A new seminar in the Ocean Navigator School of Seamanship curriculum has participants navigating in coastal waters all over the world. The two-day Introduction to Navigation and Radar involves use of ship simulators that allow students to operate "ships" replete with throttle and steering controls, radar sets, visual projections, and chart tables.
Students are divided into crews and given a ship to control. They typically lay a course on a chart and, after establishing a good fix using radar ranges, get their vessels underway, following their predicted DR track as closely as possible. While piloting along a coast off New York or in Puget Sound, for example, students also plot approaching targets by radar and contact them by radio if necessary to avoid collision.
"It’s very realistic," said Ron Hill, a student who recently completed an Ocean Navigator weekend seminar at the Seaman’s Church Institute in New York City. "I had the opportunity to learn all this information and immediately put it to use."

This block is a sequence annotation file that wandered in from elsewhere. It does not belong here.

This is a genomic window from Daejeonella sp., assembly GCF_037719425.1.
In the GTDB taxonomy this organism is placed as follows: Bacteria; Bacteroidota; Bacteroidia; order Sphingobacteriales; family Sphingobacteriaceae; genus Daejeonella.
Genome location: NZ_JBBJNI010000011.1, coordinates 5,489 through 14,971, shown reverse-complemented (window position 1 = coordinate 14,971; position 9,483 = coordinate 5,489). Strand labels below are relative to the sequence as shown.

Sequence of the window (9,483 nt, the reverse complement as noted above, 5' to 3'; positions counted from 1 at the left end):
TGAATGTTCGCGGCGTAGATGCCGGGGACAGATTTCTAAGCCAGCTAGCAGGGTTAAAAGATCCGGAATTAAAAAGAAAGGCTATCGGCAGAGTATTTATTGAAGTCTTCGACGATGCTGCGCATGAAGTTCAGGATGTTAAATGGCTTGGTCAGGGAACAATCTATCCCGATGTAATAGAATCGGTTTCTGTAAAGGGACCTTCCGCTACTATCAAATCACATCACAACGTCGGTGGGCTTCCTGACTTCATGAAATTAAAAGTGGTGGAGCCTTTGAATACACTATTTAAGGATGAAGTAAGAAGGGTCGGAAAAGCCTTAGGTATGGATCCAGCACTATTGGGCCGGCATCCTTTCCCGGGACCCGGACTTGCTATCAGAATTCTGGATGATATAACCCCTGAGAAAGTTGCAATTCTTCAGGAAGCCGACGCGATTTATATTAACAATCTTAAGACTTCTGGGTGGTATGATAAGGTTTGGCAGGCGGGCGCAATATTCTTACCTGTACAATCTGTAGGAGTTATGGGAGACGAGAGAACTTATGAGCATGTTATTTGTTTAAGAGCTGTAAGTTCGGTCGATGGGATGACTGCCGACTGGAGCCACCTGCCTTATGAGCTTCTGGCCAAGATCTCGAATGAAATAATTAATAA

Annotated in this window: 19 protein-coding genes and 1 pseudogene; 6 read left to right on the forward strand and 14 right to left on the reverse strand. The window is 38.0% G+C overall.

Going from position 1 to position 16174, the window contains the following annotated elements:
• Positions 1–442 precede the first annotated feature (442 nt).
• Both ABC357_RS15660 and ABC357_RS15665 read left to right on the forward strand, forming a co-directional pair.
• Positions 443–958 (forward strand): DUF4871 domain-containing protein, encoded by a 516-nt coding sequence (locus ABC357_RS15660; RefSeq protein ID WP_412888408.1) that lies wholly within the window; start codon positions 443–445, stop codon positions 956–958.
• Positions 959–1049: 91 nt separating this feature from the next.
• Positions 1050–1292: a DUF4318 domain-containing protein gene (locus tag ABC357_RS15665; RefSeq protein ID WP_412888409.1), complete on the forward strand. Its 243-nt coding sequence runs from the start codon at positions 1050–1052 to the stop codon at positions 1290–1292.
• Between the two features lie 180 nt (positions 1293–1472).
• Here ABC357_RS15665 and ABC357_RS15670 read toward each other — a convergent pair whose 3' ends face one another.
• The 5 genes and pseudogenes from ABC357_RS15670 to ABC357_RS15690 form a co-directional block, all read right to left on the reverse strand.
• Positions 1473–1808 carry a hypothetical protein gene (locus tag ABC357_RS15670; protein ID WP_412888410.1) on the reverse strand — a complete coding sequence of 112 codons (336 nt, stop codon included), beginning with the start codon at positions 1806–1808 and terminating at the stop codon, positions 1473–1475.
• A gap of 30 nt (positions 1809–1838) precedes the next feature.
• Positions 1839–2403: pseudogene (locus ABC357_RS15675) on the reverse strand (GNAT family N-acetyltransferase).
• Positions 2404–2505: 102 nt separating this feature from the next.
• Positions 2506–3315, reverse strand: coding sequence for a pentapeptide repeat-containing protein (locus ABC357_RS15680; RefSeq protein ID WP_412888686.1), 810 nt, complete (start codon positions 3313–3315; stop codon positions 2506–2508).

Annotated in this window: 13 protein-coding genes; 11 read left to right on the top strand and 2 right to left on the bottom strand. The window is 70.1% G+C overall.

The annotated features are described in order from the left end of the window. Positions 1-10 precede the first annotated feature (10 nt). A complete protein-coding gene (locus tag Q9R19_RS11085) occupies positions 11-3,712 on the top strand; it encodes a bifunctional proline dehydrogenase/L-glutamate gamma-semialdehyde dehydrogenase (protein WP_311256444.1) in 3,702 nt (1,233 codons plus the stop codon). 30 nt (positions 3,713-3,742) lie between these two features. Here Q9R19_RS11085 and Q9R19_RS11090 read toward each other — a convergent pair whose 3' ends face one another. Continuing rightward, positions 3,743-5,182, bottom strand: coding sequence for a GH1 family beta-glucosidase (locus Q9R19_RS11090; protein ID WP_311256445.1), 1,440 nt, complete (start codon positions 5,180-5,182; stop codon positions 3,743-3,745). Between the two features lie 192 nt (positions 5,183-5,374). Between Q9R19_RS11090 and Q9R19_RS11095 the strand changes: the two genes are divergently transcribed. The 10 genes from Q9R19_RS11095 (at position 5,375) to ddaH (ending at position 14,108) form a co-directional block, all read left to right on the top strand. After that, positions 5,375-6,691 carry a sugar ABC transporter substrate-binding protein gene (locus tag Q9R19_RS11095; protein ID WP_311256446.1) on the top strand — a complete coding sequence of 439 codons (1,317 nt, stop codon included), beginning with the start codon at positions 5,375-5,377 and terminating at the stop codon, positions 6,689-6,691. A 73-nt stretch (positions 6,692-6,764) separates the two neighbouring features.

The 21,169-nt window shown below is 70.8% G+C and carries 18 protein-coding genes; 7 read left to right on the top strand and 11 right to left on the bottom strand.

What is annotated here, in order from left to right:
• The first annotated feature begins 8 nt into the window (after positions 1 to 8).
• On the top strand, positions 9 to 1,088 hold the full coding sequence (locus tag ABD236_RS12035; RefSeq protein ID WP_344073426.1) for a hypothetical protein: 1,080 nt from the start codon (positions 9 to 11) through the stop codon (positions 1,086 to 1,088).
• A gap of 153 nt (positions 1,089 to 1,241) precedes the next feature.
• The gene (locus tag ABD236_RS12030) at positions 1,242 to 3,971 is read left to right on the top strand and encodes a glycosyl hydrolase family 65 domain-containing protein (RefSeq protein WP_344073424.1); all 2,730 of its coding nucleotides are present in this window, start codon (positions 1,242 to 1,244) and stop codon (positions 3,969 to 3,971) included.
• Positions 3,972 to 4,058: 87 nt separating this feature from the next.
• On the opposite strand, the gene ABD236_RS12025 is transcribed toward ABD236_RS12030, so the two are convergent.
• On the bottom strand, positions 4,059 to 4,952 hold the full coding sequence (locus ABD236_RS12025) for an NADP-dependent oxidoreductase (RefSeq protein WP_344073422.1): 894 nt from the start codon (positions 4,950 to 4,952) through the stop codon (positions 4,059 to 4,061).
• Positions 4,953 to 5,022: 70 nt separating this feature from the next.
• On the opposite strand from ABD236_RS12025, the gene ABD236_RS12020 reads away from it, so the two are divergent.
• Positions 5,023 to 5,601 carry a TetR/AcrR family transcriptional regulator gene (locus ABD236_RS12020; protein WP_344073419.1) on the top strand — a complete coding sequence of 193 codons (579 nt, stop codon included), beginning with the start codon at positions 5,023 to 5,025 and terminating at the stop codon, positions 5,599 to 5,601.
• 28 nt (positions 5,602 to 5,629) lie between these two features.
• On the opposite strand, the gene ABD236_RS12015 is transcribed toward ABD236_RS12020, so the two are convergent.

Simulation facilities are designed for commercial applications, which means that the control rooms resemble the bridge of a full-size merchant ship, but speeds and reaction times can be adjusted to simulate the feeling of a yacht. To sharpen navigation skills, visual screens are usually fogged out. This prevents people from eyeballing their way along a coast, the potential danger of which is illustrated on page 8 in the story of the grounded cruise ship. Students also have the opportunity to approach foreign ports, sometimes learning the hard way that foreign buoyage is not the same as the American system.
"We were entering La Coruña, Spain, and suddenly realized that we were headed at 15 knots for the wrong side of a buoy," said another student. "We just thought, ‘Red right return.’ But that isn’t the case everywhere in the world; we should have studied the chart more carefully."
For more information contact David P. Jackson, Ocean Navigator School of Seamanship programs director, at 207-236-7014 or by e-mail at education@OceanNavigator.com.